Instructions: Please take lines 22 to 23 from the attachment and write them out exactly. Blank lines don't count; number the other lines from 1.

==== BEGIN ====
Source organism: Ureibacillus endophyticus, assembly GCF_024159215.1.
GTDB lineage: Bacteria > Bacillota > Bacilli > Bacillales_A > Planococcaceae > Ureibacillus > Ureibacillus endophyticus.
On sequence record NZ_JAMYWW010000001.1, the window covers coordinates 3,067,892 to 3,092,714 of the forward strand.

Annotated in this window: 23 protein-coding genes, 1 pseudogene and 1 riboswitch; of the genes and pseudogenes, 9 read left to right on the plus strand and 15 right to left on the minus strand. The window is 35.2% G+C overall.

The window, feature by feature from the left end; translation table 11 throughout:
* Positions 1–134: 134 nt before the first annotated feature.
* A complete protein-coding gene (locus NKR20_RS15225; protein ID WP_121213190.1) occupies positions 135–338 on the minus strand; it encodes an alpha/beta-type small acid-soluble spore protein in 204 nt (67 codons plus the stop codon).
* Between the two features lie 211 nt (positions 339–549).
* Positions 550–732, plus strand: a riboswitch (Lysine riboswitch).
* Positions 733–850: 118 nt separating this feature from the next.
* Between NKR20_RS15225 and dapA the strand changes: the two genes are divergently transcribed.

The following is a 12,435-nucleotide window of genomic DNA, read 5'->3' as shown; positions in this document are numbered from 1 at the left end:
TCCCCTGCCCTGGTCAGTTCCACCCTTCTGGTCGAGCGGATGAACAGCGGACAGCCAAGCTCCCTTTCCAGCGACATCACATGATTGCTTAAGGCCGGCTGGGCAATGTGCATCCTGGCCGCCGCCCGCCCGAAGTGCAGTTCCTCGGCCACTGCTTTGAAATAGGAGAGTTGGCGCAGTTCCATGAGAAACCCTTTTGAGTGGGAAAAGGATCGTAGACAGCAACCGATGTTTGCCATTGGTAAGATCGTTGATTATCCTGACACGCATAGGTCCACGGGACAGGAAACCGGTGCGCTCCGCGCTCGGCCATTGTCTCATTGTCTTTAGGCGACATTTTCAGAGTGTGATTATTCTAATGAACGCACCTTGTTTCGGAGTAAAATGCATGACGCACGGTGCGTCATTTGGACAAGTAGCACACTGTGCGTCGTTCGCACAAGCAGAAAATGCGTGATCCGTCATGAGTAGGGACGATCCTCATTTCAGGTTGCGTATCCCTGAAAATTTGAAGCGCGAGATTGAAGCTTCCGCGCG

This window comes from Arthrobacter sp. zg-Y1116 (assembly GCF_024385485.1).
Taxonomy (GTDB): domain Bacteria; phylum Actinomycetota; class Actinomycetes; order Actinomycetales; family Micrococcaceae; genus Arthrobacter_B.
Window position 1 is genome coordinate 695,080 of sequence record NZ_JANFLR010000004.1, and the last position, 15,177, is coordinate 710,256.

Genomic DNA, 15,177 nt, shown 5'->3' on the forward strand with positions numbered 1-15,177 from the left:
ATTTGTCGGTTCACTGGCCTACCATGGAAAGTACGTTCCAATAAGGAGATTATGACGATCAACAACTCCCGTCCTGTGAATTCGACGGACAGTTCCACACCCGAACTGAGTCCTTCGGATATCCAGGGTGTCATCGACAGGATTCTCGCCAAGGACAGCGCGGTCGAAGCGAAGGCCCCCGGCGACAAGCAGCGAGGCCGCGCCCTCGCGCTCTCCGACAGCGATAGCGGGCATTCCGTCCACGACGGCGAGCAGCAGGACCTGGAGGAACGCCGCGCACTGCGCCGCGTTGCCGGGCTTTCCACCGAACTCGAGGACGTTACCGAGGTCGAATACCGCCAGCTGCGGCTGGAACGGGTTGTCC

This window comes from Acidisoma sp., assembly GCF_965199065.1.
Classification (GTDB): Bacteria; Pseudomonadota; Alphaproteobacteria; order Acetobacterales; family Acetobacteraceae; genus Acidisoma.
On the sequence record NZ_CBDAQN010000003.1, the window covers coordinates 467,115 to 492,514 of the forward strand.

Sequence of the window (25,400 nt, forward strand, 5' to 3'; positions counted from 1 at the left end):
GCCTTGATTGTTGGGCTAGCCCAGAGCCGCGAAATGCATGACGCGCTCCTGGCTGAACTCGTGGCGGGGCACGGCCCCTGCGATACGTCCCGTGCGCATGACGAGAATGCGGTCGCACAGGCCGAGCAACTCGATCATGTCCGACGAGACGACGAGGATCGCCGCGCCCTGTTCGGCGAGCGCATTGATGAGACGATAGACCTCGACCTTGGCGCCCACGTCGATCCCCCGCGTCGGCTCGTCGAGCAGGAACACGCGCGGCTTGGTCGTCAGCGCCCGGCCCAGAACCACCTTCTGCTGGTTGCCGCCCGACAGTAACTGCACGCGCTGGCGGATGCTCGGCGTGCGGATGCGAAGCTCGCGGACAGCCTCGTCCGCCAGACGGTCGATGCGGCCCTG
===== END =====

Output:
Sequence of the window (25,400 nt, forward strand, 5' to 3'; positions counted from 1 at the left end):
GCCTTGATTGTTGGGCTAGCCCAGAGCCGCGAAATGCATGACGCGCTCCTGGCTGAACTCGTGGCGGGGCACGGCCCCTGCGATACGTCCCGTGCGCATGACGAGAATGCGGTCGCACAGGCCGAGCAACTCGATCATGTCCGACGAGACGACGAGGATCGCCGCGCCCTGTTCGGCGAGCGCATTGATGAGACGATAGACCTCGACCTTGGCGCCCACGTCGATCCCCCGCGTCGGCTCGTCGAGCAGGAACACGCGCGGCTTGGTCGTCAGCGCCCGGCCCAGAACCACCTTCTGCTGGTTGCCGCCCGACAGTAACTGCACGCGCTGGCGGATGCTCGGCGTGCGGATGCGAAGCTCGCGGACAGCCTCGTCCGCCAGACGGTCGATGCGGCCCTG